“I’m really excited to play the UK – pretty much all over – but I’m stoked to be able to play London and Glasgow, just because I think there are some people there that have been wanting to see us, and I think the energy would be pretty cool. At least I hope!” laughs Hayes.
Yet, while expectation is growing, Walter Etc. are not an overnight success, building on the considerable groundwork laid under the moniker Walter Mitty and His Makeshift Orchestra.
Formed in 2009, WMHMO played more folk-punk inspired indie-pop than the broad spectrum pop appeal of Walter Etc. – even though they are unmistakably the same band. Much of this is to do with Hayes’ distinctively laid-back and warm vocals but, with personnel changes, a desire to push the songwriting even further, and the possible legal threat from Hollywood regarding the Walter Mitty name, Hayes decided a new name was needed to signify a fresh start.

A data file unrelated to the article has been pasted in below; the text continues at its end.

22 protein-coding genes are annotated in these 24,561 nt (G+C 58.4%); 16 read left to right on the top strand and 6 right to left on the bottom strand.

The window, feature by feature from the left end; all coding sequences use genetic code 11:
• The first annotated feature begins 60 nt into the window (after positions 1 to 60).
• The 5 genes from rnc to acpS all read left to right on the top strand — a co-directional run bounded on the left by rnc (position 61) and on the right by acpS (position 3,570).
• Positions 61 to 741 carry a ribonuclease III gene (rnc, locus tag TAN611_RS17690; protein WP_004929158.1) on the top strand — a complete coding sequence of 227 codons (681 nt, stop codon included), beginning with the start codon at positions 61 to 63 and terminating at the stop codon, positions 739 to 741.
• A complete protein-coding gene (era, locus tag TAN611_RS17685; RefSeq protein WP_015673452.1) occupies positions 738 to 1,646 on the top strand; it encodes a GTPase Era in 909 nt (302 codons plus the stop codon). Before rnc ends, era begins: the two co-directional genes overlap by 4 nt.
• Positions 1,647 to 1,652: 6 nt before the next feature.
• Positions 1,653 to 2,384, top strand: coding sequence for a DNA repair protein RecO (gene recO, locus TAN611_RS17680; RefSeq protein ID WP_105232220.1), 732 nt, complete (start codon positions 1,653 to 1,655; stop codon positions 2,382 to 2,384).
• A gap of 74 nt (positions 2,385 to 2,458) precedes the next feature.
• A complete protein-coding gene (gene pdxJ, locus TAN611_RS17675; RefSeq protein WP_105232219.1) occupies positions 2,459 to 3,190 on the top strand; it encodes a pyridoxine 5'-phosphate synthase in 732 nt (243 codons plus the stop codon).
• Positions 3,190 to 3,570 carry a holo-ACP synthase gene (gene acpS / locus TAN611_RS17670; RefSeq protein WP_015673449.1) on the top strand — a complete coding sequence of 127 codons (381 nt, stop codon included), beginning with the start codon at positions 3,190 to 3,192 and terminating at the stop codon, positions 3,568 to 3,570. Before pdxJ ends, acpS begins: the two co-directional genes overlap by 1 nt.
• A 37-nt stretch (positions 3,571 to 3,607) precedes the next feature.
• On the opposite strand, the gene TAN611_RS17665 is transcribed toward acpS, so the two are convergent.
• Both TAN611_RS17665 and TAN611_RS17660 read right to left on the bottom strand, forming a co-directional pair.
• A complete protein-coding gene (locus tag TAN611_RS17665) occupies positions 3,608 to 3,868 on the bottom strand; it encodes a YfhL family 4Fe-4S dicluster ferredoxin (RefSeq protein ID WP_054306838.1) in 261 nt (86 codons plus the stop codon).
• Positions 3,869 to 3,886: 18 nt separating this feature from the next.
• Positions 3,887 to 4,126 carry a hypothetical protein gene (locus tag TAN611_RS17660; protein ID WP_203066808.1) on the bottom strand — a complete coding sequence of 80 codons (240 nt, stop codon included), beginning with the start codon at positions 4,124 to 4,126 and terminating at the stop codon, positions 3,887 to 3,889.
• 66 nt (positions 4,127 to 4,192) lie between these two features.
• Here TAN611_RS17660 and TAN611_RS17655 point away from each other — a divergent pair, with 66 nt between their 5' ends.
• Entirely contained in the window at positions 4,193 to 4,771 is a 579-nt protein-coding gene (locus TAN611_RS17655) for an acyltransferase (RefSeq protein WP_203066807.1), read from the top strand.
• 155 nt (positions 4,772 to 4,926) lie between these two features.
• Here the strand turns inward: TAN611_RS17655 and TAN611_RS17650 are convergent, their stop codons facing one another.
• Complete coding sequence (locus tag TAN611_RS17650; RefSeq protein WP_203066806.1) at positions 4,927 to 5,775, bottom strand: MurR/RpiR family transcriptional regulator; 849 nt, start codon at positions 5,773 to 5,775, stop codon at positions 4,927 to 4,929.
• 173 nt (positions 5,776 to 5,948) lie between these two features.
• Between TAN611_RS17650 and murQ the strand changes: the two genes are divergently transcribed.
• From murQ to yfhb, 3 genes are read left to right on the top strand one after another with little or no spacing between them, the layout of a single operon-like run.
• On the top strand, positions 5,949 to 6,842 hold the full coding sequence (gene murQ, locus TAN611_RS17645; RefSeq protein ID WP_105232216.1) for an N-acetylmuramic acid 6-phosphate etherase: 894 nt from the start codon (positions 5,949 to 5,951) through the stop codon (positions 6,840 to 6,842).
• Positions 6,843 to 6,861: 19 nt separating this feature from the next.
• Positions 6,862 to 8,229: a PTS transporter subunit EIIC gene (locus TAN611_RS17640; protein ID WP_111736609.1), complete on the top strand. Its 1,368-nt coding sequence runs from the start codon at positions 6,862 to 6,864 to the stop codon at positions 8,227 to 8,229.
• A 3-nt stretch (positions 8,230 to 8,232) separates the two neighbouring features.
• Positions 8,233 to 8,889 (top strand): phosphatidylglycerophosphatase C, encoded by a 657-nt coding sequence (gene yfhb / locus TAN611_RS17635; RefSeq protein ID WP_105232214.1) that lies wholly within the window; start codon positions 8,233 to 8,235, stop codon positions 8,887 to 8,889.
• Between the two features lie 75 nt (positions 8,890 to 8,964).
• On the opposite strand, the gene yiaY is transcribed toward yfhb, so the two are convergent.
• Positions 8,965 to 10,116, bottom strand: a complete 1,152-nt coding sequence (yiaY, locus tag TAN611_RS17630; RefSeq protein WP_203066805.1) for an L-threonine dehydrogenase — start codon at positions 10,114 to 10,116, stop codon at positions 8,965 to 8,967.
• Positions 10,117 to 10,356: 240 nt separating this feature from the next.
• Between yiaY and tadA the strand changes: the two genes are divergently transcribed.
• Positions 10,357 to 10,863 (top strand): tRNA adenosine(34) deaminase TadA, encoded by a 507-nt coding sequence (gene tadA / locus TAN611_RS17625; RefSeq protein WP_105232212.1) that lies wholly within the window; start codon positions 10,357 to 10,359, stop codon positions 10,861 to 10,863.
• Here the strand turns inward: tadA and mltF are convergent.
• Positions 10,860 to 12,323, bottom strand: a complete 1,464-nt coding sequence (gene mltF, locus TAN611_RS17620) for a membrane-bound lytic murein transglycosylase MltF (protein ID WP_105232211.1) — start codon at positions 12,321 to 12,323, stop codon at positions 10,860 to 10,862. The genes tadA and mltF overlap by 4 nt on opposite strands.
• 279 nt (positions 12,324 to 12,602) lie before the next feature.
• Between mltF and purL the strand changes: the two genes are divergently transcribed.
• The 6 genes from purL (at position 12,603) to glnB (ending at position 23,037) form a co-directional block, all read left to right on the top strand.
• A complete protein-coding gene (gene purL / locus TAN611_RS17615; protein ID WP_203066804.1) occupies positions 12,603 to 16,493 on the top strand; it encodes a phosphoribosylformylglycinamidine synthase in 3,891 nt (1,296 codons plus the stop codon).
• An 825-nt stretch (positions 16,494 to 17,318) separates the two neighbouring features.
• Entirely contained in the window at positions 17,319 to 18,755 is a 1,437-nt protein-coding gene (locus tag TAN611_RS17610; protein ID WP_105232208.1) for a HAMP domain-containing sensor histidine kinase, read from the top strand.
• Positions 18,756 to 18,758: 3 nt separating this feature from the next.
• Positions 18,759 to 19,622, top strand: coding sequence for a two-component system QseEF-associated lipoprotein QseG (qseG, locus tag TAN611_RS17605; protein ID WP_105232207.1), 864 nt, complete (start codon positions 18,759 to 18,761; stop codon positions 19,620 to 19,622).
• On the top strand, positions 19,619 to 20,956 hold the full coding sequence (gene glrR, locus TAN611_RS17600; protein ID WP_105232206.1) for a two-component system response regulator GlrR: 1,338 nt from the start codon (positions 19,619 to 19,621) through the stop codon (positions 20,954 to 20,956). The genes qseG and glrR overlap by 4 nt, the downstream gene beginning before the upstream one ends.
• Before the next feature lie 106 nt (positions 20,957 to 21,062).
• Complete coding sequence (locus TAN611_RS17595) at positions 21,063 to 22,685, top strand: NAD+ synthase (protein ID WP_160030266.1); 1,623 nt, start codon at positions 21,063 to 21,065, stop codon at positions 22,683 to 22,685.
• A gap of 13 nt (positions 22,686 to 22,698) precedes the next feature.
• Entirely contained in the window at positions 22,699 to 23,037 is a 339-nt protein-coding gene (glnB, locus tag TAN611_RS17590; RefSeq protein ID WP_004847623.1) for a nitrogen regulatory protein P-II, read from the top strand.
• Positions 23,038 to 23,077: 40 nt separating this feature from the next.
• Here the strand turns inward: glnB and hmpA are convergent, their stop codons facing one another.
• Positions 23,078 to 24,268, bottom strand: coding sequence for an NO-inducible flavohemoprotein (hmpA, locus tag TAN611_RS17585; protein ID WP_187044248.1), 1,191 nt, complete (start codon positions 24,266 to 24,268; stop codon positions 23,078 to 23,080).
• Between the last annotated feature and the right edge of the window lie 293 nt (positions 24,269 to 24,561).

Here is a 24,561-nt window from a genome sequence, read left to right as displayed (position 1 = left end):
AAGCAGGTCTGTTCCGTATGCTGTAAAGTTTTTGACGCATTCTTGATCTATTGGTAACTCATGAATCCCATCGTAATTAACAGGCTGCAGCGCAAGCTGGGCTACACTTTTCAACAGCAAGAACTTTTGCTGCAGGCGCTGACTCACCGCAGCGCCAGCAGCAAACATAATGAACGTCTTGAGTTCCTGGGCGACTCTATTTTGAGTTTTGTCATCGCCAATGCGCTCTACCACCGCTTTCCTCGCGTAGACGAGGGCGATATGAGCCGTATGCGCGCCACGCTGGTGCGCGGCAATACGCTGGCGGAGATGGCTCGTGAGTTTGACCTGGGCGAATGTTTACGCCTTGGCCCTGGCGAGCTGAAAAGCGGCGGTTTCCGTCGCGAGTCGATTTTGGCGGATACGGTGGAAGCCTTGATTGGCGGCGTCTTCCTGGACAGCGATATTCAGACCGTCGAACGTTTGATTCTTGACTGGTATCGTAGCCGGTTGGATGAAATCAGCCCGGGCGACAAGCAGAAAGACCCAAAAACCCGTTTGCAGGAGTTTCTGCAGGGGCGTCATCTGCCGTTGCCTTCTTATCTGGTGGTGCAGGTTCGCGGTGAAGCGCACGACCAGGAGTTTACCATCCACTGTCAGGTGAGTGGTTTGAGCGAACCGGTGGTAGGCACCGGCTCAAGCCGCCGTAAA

“The group that was Walter Mitty, by the end of it, was all my best friends from childhood and me – and it never felt like it could be anything else but that group of guys and that acoustic folk-punk kinda sound,” says Hayes. “A bunch of the guys weren’t able to keep playing music for a while because of jobs and schools and stuff, and I was like ‘I need to give the band kind of a reboot’ – I can’t stop playing music.
“So Kris [Schobert – drums] and I decided to abbreviate the name – the long name had always been the bane of our existence anyway – not to mention a lawsuit because of the Walter Mitty movie that came out.
“I had a bunch of these electric songs that would never have fit with the old band, but we could start playing them now with the new band and have this sort of evolution of the band. So not like a whole different band, but more of a revamp.”